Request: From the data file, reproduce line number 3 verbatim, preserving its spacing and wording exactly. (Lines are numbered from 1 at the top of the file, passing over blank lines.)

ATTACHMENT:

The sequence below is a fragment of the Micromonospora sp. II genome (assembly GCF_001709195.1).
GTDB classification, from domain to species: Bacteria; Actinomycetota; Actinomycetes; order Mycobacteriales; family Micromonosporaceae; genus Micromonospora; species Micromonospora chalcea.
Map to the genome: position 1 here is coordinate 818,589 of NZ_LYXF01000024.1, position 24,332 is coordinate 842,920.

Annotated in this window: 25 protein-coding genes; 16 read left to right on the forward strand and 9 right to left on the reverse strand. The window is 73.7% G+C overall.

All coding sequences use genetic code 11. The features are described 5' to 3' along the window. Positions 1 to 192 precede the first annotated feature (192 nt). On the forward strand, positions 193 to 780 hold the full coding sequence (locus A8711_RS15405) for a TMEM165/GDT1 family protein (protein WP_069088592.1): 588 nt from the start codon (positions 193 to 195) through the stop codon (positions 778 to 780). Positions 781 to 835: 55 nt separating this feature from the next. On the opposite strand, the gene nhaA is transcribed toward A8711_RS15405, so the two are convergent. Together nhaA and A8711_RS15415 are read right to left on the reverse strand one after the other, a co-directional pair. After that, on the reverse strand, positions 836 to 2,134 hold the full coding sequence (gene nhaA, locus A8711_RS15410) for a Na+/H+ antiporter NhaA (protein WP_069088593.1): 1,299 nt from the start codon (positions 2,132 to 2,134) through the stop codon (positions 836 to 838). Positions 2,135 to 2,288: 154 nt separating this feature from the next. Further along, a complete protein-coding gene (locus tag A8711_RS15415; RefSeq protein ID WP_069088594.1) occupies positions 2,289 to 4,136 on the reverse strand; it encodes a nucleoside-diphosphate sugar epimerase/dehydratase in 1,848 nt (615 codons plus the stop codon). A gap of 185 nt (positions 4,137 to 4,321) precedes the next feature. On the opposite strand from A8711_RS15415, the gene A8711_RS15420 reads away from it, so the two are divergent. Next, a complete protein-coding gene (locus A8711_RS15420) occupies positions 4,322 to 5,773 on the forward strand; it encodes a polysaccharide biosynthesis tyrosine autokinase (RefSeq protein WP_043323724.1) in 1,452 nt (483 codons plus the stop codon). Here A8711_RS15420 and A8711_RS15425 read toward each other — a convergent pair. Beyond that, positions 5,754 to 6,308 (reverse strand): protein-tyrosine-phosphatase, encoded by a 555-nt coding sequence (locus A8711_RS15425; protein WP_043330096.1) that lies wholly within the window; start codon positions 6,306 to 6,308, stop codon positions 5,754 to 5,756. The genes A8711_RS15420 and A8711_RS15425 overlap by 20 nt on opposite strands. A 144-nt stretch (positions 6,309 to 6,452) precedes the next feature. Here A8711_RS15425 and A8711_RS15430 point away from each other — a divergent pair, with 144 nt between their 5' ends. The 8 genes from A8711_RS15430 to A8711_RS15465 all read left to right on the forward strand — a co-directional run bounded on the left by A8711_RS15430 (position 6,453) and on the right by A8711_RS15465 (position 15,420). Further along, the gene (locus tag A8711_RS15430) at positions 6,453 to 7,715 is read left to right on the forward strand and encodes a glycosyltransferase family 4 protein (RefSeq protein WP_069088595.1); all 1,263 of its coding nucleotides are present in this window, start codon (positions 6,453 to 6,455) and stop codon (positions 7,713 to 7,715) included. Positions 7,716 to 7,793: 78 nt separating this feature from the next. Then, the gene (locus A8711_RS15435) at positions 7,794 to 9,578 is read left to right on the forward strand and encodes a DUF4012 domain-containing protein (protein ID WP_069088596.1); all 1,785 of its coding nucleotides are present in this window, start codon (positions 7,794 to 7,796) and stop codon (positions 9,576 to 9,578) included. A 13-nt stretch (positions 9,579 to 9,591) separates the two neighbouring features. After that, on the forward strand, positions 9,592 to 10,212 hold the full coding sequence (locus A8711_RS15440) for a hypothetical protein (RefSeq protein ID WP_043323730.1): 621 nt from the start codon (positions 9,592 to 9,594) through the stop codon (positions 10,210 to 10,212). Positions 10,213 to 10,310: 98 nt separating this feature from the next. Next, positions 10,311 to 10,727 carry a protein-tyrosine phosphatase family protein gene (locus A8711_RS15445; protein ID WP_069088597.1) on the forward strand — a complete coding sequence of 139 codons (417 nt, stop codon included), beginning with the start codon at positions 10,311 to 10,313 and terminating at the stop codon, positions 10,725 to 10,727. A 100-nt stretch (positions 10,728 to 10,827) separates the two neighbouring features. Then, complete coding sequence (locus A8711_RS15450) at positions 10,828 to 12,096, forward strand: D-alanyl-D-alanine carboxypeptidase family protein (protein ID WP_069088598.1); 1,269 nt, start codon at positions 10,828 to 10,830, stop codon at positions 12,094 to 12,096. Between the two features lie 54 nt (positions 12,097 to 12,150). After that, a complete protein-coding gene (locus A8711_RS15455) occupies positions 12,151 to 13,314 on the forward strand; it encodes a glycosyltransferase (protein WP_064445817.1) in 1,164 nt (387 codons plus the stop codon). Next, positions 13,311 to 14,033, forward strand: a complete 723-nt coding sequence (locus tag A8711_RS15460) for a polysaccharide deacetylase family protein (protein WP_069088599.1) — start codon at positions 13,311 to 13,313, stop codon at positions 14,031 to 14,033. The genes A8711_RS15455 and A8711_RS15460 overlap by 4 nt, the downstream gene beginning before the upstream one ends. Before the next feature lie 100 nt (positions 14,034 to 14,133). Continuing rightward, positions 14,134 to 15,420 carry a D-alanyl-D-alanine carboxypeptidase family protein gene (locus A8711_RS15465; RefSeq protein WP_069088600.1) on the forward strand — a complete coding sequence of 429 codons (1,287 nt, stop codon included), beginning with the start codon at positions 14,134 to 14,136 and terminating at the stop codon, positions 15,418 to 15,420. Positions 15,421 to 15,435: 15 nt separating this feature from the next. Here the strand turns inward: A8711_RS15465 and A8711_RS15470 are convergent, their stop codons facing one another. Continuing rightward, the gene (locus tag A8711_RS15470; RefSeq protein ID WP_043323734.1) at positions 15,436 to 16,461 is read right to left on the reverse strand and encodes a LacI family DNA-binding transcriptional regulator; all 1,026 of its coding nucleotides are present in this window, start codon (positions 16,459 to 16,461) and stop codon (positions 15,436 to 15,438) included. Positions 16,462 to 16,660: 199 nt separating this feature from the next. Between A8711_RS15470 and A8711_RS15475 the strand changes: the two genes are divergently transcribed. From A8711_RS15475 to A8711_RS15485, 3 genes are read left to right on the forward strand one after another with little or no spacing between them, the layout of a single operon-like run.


Map to the genome: position 1 here is coordinate 818,589 of NZ_LYXF01000024.1, position 24,332 is coordinate 842,920.